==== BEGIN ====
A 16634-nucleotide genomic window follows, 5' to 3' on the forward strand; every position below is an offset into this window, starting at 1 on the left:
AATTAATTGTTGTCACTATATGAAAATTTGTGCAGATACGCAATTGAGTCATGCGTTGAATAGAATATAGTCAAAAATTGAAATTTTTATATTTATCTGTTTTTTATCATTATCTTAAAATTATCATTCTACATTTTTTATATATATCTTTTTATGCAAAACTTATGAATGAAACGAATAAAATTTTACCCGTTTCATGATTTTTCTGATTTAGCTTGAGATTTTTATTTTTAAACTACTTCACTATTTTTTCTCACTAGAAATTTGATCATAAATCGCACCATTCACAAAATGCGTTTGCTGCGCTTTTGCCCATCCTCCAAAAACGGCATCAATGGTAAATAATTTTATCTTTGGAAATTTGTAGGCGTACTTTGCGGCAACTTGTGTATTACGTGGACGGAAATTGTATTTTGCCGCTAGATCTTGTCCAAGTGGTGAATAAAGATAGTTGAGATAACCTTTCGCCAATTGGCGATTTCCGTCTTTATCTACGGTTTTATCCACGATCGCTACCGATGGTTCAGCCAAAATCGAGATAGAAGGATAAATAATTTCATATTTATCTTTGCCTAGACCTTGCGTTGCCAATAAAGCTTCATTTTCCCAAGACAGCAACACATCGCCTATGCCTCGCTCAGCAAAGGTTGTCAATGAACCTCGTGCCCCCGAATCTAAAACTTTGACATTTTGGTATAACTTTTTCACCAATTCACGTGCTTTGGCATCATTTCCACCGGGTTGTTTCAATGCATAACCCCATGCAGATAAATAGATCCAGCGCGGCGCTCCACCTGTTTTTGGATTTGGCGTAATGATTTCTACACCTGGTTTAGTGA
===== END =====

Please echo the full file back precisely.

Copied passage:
A 16634-nucleotide genomic window follows, 5' to 3' on the forward strand; every position below is an offset into this window, starting at 1 on the left:
AATTAATTGTTGTCACTATATGAAAATTTGTGCAGATACGCAATTGAGTCATGCGTTGAATAGAATATAGTCAAAAATTGAAATTTTTATATTTATCTGTTTTTTATCATTATCTTAAAATTATCATTCTACATTTTTTATATATATCTTTTTATGCAAAACTTATGAATGAAACGAATAAAATTTTACCCGTTTCATGATTTTTCTGATTTAGCTTGAGATTTTTATTTTTAAACTACTTCACTATTTTTTCTCACTAGAAATTTGATCATAAATCGCACCATTCACAAAATGCGTTTGCTGCGCTTTTGCCCATCCTCCAAAAACGGCATCAATGGTAAATAATTTTATCTTTGGAAATTTGTAGGCGTACTTTGCGGCAACTTGTGTATTACGTGGACGGAAATTGTATTTTGCCGCTAGATCTTGTCCAAGTGGTGAATAAAGATAGTTGAGATAACCTTTCGCCAATTGGCGATTTCCGTCTTTATCTACGGTTTTATCCACGATCGCTACCGATGGTTCAGCCAAAATCGAGATAGAAGGATAAATAATTTCATATTTATCTTTGCCTAGACCTTGCGTTGCCAATAAAGCTTCATTTTCCCAAGACAGCAACACATCGCCTATGCCTCGCTCAGCAAAGGTTGTCAATGAACCTCGTGCCCCCGAATCTAAAACTTTGACATTTTGGTATAACTTTTTCACCAATTCACGTGCTTTGGCATCATTTCCACCGGGTTGTTTCAATGCATAACCCCATGCAGATAAATAGATCCAGCGCGGCGCTCCACCTGTTTTTGGATTTGGCGTAATGATTTCTACACCTGGTTTAGTGA